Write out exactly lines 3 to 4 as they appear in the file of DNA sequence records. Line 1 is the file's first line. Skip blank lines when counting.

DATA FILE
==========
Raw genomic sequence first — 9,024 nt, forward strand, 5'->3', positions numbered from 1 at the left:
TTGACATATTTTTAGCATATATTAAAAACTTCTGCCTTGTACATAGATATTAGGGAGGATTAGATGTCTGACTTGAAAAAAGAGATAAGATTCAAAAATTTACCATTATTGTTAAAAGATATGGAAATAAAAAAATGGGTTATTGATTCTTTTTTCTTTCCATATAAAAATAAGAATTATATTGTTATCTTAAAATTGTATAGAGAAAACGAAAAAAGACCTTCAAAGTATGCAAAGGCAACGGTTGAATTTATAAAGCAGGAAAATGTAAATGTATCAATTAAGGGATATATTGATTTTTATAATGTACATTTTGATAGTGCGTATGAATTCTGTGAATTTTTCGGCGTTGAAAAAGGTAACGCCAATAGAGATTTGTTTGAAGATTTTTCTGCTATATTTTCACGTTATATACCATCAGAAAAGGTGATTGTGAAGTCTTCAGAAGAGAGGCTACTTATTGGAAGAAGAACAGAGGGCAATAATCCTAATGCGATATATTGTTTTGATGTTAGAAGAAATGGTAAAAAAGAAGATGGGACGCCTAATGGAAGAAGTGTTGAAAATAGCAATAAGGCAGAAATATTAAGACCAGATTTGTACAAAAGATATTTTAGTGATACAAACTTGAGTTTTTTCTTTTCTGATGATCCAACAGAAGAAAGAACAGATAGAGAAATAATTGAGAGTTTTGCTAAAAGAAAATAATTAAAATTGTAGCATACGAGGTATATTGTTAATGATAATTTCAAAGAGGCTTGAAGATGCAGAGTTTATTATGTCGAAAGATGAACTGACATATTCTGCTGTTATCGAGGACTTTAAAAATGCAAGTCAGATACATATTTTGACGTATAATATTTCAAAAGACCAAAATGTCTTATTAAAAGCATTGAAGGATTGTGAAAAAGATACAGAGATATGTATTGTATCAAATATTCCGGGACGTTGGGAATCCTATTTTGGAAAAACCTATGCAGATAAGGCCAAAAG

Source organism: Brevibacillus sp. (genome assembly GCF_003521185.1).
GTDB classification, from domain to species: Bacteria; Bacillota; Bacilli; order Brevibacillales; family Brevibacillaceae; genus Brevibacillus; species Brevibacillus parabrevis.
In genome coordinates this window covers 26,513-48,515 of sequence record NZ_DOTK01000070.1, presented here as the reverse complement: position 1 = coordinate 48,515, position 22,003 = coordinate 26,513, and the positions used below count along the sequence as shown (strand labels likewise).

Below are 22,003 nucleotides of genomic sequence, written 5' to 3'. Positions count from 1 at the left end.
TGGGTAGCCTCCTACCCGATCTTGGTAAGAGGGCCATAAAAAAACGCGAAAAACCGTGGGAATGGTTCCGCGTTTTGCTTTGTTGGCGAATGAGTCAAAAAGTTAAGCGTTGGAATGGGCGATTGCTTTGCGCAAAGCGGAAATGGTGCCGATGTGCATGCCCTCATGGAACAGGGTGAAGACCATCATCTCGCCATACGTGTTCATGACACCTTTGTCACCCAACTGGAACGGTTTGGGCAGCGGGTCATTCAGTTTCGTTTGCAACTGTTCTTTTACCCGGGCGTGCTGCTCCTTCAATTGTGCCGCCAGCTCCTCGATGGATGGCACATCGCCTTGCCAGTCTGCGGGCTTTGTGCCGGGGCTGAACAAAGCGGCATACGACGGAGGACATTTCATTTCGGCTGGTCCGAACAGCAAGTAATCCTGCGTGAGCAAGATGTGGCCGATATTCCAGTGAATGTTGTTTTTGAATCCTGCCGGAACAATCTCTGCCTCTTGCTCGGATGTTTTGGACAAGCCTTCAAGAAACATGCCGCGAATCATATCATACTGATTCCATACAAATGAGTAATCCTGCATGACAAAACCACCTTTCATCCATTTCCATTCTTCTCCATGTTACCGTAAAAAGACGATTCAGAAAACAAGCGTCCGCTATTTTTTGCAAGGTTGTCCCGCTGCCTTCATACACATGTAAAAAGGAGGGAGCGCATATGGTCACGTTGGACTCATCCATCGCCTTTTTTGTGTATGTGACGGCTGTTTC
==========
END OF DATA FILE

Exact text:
Source organism: Brevibacillus sp. (genome assembly GCF_003521185.1).
GTDB classification, from domain to species: Bacteria; Bacillota; Bacilli; order Brevibacillales; family Brevibacillaceae; genus Brevibacillus; species Brevibacillus parabrevis.